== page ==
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Prepopulate MFA phone authentication solution

Prepopulate MFA phone authentication (Multi-Factor Authentication) details on a user in Azure Active Directory – This is the act of getting a known second factor added to a user’s account details in Azure AD automatically. These details are also known as the user’s “Strong Authentication Methods.”

Normally MFA enrollment is a manual process done with the Microsoft Authenticator App during first sign-in to a Modern Authentication capable app or website. However, a more basic second factor is most often know to IT. And that is the user’s cellular/mobile number, which, in a corporate environment, is usually owned and assigned by HR or IT.

With a recent addition to the Microsoft Graph API, it is now possible to add or replace a user’s strong authentication phone method programmatically. Although still on the Beta endpoint of the Graph API, you can use this with high confidence in production today – although it requires jumping through some hoops, which is why we wrote you this article. So it will be easier for you to configure and maintain.

A little history…

There have been various attempts and solutions for prepopulating MFA details throughout the last few years. In 2015, it became possible to do some parts of what this solution does with the MSOnline PowerShell Module. But when the backends of Self Service Password Reset (SSPR) and Azure Multi-Factor Authentication (MFA) got merged and brought us the magic of “Combined Registration,” the possibility to script against the strong authentication details was lost for some time, and only resurfaced with the option to get insights… Until now!

Overview of the MFA Automation solution

TL; DR; It will enable you to register the users automatically for MFA and SSPR at the same time!

The MFA Automation solution for prepopulating new and existing users with phone authentication details makes use of the following Microsoft technologies:

  • Azure Automation.
  • Microsoft Graph API (beta).
  • PowerShell.
  • Azure AD (P1).
  • Combined registration
  • (optionally) Azure Log Analytics.
  • An Azure Subscription.

The cost of running this solution is next to nothing unless you have a considerable amount of users, in which case it is still very cheap compared to the amount of time saved.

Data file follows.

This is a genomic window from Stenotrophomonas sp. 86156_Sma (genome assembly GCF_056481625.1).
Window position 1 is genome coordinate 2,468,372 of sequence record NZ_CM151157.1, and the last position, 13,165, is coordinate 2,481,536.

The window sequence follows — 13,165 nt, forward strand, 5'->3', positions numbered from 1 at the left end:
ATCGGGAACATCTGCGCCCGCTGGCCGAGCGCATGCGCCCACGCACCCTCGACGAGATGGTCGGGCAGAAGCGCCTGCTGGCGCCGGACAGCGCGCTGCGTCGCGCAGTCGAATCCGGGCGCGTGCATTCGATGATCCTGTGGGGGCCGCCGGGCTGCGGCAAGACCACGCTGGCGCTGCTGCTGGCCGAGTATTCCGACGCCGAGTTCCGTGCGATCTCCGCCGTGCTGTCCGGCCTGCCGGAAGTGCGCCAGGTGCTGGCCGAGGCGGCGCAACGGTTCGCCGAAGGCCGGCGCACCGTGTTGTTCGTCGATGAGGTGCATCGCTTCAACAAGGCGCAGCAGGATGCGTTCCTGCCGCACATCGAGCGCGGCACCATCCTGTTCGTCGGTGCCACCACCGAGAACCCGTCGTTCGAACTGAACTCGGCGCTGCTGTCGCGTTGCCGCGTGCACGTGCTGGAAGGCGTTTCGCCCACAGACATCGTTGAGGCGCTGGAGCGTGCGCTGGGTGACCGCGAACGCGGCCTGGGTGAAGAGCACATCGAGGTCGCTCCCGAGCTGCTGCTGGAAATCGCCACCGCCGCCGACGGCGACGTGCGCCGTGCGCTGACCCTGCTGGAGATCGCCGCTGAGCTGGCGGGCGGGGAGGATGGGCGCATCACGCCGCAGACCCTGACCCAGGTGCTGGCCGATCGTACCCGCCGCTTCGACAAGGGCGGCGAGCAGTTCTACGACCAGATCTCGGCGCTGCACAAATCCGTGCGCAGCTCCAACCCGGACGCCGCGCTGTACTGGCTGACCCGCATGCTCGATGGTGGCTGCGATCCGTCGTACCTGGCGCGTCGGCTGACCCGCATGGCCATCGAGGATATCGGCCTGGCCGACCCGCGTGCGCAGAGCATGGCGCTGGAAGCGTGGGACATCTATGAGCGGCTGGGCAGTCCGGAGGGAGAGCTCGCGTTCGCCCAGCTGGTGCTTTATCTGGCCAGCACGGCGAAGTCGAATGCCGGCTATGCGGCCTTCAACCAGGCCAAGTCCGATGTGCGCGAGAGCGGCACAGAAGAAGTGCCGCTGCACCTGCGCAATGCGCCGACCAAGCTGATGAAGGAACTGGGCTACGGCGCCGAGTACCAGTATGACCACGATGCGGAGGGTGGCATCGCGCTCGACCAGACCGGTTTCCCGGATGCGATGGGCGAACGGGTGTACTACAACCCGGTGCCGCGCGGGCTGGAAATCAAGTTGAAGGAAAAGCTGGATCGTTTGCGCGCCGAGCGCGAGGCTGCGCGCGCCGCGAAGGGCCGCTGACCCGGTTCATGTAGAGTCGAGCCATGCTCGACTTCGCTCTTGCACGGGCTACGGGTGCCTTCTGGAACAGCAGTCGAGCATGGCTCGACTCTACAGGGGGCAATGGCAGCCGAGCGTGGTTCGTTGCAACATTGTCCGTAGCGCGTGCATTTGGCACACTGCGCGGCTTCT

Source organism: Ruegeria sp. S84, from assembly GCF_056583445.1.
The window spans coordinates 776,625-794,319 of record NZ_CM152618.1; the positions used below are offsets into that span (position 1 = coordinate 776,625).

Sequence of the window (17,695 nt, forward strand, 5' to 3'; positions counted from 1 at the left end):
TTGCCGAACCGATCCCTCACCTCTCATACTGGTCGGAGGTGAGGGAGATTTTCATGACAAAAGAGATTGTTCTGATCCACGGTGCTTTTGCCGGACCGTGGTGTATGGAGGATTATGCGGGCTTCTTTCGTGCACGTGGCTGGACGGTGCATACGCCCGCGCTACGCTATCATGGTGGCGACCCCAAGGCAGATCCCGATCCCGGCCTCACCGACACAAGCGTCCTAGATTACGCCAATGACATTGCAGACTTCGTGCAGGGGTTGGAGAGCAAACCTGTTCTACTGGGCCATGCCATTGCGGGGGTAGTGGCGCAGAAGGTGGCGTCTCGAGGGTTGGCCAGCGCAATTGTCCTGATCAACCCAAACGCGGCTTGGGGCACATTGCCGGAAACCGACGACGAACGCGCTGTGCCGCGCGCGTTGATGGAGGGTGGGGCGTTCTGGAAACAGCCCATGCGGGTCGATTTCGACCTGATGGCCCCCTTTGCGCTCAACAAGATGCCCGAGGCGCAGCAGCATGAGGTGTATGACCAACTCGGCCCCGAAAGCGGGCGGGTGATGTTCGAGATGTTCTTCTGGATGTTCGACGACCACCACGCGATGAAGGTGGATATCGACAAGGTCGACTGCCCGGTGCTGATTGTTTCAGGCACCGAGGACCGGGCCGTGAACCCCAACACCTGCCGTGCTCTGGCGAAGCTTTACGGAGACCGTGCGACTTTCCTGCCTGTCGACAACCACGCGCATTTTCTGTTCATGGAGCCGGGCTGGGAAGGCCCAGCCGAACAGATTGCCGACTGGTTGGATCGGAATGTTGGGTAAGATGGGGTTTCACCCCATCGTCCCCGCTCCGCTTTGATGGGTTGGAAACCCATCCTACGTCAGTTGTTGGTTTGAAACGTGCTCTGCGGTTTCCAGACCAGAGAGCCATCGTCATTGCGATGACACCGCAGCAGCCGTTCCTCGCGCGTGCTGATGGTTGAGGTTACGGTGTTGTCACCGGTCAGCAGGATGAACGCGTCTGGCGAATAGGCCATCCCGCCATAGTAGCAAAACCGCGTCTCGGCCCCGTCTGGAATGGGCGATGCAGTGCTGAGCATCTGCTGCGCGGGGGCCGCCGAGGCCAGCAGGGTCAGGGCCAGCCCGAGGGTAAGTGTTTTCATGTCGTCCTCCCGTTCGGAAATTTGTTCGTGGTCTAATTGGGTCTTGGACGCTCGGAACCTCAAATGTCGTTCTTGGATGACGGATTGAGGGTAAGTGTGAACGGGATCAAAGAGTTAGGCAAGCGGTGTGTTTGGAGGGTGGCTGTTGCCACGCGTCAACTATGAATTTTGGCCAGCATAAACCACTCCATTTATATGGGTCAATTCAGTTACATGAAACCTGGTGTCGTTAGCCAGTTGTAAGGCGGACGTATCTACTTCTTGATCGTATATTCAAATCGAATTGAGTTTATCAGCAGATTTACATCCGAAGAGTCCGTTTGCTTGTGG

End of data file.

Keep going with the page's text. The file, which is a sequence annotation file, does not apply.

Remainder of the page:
Please notice the requirement for Azure AD P1, which is because you need to enable combined registration and have a license for Self-Service Password Reset (SSPR).

This article will cover the following subjects and guide you into a ready state for running in production.

  • Required permissions
  • Use cases for the MFA Pepopulation solution
  • Installation of the solution in Azure
  • Output explanation
  • Log Analytics for enhanced monitoring
  • Script explanation
  • Opportunities for enhancements
  • Caveats
  • Troubleshooting

DISCLAIMER: This solution is provided freely to the community as inspiration only. While we have done our best to test the solution for production use, we cannot take any responsibility for data loss or damage caused by the script or instructions provided in this article.

Required permissions

Permissions for the solution are a bit tricky since we initially wanted this to run with application permissions and not delegated as a user. But as the documentation states, only delegated permissions can be used to update a user’s authentication details. Furthermore, the user that we delegate the permissions to needs to be assigned some pretty hefty permissions (either of the roles listed below will do):

  • Global admin
  • Privileged authentication admin
  • Authentication admin

In the installation guide, you will be using the “Authentication Admin” role. Because you always want to start with the least possible permissions. But in some cases, the “Privileged Authentication Admin” might be your role of choice since it can read the current phone number, which the “authentication admin” can not.

Since you will be working with authentication details and require the highest level of access in your tenant, you must have the “Global Administrators” role during the solution’s implementation. But if you are using Azure PIM, you must be prepared to grant an active, permanent assignment of “Authentication Admin” to the solutions service account.

Use cases for the Prepopulate MFA phone authentication solution

For companies that want to supercharge their MFA enrollment, this solution will allow them to achieve the following: